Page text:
African history on display

Artifacts+from+African+culture+are+displayed+at+the+museum.+In+addition%2C+the+museum+has+exhibitions+on+the+Civil+Rights+Era.+
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African history on display

Artifacts from African culture are displayed at the museum. In addition, the museum has exhibitions on the Civil Rights Era.

Artifacts from African culture are displayed at the museum. In addition, the museum has exhibitions on the Civil Rights Era.

Jacob Summerville/The Lion’s Roar

Artifacts from African culture are displayed at the museum. In addition, the museum has exhibitions on the Civil Rights Era.

Jacob Summerville/The Lion’s Roar

Jacob Summerville/The Lion’s Roar

Artifacts from African culture are displayed at the museum. In addition, the museum has exhibitions on the Civil Rights Era.

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Located less than three miles from the university, a museum preserves African American culture.

Opening in 2007, the Tangipahoa African American Heritage Museum and Veterans Archive comprises artifacts, photographs, paintings and murals to promote African American history and its development in the United States.

Delmas Dunn, president of TAAHM, explained how the museum can appeal to students.

“History is not taught out of the schools, and this is one of the ways for them to learn about history, learn about African American civilization,” shared Dunn. “Not only the young, but I think just people in general, the more that you know about your past, the more that you have an understanding of how people react to certain things.”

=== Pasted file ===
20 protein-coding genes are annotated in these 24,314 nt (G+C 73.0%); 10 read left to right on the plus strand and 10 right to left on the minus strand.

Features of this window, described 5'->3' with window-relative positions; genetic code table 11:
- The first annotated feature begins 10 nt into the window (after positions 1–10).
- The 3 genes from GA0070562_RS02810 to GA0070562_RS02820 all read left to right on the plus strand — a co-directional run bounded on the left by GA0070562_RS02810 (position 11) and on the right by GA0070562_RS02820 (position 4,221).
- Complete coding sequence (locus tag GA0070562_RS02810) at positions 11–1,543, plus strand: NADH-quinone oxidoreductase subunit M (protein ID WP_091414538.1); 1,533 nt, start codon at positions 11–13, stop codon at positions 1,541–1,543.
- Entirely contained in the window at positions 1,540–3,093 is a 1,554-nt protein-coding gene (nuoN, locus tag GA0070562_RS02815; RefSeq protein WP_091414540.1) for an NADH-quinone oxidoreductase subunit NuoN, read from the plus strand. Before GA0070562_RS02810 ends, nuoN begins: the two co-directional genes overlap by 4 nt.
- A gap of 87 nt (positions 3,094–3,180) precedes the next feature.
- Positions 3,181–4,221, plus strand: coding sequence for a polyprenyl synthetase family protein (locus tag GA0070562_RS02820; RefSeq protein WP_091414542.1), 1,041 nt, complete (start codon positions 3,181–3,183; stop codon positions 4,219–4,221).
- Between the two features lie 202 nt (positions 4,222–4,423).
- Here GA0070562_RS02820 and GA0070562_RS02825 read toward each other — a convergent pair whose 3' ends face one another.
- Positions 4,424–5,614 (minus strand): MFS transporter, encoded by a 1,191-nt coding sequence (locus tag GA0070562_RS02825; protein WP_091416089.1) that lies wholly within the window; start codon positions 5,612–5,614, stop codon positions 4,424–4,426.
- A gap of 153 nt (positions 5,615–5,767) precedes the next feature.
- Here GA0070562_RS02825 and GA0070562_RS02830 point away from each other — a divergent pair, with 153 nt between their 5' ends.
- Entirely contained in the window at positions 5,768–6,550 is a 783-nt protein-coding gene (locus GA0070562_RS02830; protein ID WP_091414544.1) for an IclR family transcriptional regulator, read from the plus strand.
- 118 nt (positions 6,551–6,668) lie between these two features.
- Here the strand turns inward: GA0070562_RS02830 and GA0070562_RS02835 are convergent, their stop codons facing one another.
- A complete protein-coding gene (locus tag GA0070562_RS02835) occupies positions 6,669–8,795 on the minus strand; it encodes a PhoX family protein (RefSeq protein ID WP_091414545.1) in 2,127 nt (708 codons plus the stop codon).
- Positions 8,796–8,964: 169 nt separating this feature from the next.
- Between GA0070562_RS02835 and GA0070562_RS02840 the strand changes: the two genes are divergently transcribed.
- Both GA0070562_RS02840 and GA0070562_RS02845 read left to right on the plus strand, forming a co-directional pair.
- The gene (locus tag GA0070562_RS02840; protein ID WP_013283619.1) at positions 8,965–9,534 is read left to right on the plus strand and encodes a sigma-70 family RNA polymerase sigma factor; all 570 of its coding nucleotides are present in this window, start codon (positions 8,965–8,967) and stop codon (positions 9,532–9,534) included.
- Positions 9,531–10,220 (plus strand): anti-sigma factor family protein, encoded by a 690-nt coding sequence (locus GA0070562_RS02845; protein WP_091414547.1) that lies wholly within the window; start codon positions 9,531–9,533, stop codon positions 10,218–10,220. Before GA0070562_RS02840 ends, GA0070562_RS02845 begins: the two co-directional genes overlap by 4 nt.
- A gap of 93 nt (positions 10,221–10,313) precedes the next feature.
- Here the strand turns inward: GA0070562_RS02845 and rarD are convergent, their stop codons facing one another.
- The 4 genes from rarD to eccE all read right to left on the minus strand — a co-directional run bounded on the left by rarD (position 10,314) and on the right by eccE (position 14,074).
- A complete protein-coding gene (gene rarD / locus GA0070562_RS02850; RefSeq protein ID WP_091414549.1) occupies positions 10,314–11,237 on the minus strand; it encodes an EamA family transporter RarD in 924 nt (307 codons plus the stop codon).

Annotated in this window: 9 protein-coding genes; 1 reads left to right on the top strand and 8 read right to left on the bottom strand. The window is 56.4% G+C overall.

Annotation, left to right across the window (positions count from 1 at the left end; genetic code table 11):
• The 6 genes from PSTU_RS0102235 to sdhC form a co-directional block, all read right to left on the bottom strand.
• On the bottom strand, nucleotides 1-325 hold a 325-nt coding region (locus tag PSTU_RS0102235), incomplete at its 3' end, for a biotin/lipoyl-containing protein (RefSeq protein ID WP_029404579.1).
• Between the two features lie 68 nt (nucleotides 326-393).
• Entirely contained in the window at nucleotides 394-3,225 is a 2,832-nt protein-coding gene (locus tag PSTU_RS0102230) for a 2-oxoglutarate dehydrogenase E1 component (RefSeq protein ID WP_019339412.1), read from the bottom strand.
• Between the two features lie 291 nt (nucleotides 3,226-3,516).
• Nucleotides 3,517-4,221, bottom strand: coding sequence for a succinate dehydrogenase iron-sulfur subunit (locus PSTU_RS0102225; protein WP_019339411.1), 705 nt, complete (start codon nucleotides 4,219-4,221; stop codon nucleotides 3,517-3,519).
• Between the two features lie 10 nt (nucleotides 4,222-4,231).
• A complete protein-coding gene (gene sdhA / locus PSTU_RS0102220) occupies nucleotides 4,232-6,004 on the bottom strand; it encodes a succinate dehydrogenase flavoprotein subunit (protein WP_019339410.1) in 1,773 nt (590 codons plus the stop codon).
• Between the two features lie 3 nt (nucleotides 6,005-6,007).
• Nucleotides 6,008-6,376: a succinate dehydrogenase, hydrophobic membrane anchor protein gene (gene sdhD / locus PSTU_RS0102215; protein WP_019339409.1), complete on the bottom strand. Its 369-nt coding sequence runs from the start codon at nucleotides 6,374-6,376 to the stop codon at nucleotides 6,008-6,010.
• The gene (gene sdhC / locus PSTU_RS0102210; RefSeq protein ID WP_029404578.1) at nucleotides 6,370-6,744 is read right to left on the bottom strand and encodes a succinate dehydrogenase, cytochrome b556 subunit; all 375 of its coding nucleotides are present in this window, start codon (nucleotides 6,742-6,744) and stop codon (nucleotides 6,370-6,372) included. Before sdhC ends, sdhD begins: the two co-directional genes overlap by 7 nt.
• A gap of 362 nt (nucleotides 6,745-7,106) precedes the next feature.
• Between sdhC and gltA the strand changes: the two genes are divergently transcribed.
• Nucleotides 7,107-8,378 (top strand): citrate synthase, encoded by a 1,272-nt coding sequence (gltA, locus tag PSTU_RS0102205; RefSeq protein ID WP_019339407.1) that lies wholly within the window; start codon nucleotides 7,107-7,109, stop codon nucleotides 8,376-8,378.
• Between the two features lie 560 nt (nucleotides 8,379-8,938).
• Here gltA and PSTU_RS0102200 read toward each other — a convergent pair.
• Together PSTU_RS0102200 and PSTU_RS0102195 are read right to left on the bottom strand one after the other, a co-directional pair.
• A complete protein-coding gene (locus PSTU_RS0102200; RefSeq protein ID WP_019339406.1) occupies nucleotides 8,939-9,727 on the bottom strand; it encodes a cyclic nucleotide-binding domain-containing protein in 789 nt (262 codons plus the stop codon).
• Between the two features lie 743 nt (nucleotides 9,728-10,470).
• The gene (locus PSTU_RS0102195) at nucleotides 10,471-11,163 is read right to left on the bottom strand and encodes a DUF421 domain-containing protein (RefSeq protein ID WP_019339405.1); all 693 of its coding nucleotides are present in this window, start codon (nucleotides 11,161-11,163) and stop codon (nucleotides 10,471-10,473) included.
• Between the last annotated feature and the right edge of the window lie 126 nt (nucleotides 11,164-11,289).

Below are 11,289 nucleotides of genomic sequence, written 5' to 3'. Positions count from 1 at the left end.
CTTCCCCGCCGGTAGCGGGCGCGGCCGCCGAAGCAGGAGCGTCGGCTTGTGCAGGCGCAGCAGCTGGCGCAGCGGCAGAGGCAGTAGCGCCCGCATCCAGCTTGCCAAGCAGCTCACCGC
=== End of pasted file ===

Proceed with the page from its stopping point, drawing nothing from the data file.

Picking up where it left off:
Dunn explained that there are 21 murals in the museum ranging over several decades of history.

For one section of the museum, visitors can learn about inventions started by African Americans.

Dunn explained that there can be ambiguity with the accreditation of some inventions to the slave who made it.

“Some they take credit for, and some they don’t take credit for because during the time that you were a slave, the master took credit for the invention,” stated Dunn.

Another room includes pieces from the state archive that depict the history of the civil rights march from Bogalusa to Baton Rouge that took place in 1967.

Outside the exhibitions, the “Black Tie Affair” is a fundraiser event for the museum.

“It’s a time that we set aside to bring ethnic groups together and raise money for the museum,” shared Dunn. “I think the high point of this is getting the ethnic groups together and letting them enjoy conversations and communicating.”

TAAHM also has a group of members who serve as volunteers to help run the museum and any events that are hosted.

This summer, the museum will be offering a 2019 STEM/Aviation Summer Camp for grades 6-12. Registration forms can be found on the museum’s website.

Dunn shared that the museum has attracted groups from all around the area.

“We have schools from New Orleans, Baton Rouge, St. Tammany,” said Dunn. “We even have bus-loads of people come as far as Mississippi to visit the museum.”

The university has had a lasting connection with the museum, according to Dunn.

“Southeastern’s one of our strongest supporters,” stated Dunn. “At one time, they had a genealogy lab here, and they took care of that for us. Even until today, they constantly check and see whatever they can do in order to assist us in whatever we’re doing.”

There also used to be an assignment that required students to visit the museum.

Dunn believes that connection benefited the students, and he hopes to rebuild it in the near future.

“We’re definitely trying to get that back because when they were able to come and visit the museum, a lot of times I would be here and would have conversations with them, and a lot of things that we talked about, they didn’t know,” shared Dunn. “I think that the better you know people’s civilizations, the better that you understand the world.”